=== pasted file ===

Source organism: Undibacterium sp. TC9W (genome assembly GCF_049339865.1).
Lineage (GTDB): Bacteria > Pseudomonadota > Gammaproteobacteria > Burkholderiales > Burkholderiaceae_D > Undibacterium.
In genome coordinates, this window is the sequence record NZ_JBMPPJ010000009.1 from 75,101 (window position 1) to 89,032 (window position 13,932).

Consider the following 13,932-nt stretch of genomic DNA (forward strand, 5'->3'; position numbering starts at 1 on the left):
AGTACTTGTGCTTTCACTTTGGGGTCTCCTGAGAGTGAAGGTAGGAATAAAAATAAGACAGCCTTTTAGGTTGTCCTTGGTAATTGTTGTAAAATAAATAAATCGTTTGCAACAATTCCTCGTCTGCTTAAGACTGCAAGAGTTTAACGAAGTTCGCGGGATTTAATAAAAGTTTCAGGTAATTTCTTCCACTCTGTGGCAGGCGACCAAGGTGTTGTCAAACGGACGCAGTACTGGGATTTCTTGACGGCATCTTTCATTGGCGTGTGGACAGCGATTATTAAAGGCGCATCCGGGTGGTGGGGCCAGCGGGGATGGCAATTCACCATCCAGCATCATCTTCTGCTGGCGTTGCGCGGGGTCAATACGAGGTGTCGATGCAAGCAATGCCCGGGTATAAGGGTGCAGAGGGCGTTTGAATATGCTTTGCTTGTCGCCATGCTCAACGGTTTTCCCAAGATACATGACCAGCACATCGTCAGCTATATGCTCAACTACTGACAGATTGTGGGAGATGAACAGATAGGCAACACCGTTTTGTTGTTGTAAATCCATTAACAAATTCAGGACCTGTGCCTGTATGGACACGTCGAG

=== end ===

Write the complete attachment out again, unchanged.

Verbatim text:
Source organism: Undibacterium sp. TC9W (genome assembly GCF_049339865.1).
Lineage (GTDB): Bacteria > Pseudomonadota > Gammaproteobacteria > Burkholderiales > Burkholderiaceae_D > Undibacterium.
In genome coordinates, this window is the sequence record NZ_JBMPPJ010000009.1 from 75,101 (window position 1) to 89,032 (window position 13,932).

Consider the following 13,932-nt stretch of genomic DNA (forward strand, 5'->3'; position numbering starts at 1 on the left):
AGTACTTGTGCTTTCACTTTGGGGTCTCCTGAGAGTGAAGGTAGGAATAAAAATAAGACAGCCTTTTAGGTTGTCCTTGGTAATTGTTGTAAAATAAATAAATCGTTTGCAACAATTCCTCGTCTGCTTAAGACTGCAAGAGTTTAACGAAGTTCGCGGGATTTAATAAAAGTTTCAGGTAATTTCTTCCACTCTGTGGCAGGCGACCAAGGTGTTGTCAAACGGACGCAGTACTGGGATTTCTTGACGGCATCTTTCATTGGCGTGTGGACAGCGATTATTAAAGGCGCATCCGGGTGGTGGGGCCAGCGGGGATGGCAATTCACCATCCAGCATCATCTTCTGCTGGCGTTGCGCGGGGTCAATACGAGGTGTCGATGCAAGCAATGCCCGGGTATAAGGGTGCAGAGGGCGTTTGAATATGCTTTGCTTGTCGCCATGCTCAACGGTTTTCCCAAGATACATGACCAGCACATCGTCAGCTATATGCTCAACTACTGACAGATTGTGGGAGATGAACAGATAGGCAACACCGTTTTGTTGTTGTAAATCCATTAACAAATTCAGGACCTGTGCCTGTATGGACACGTCGAG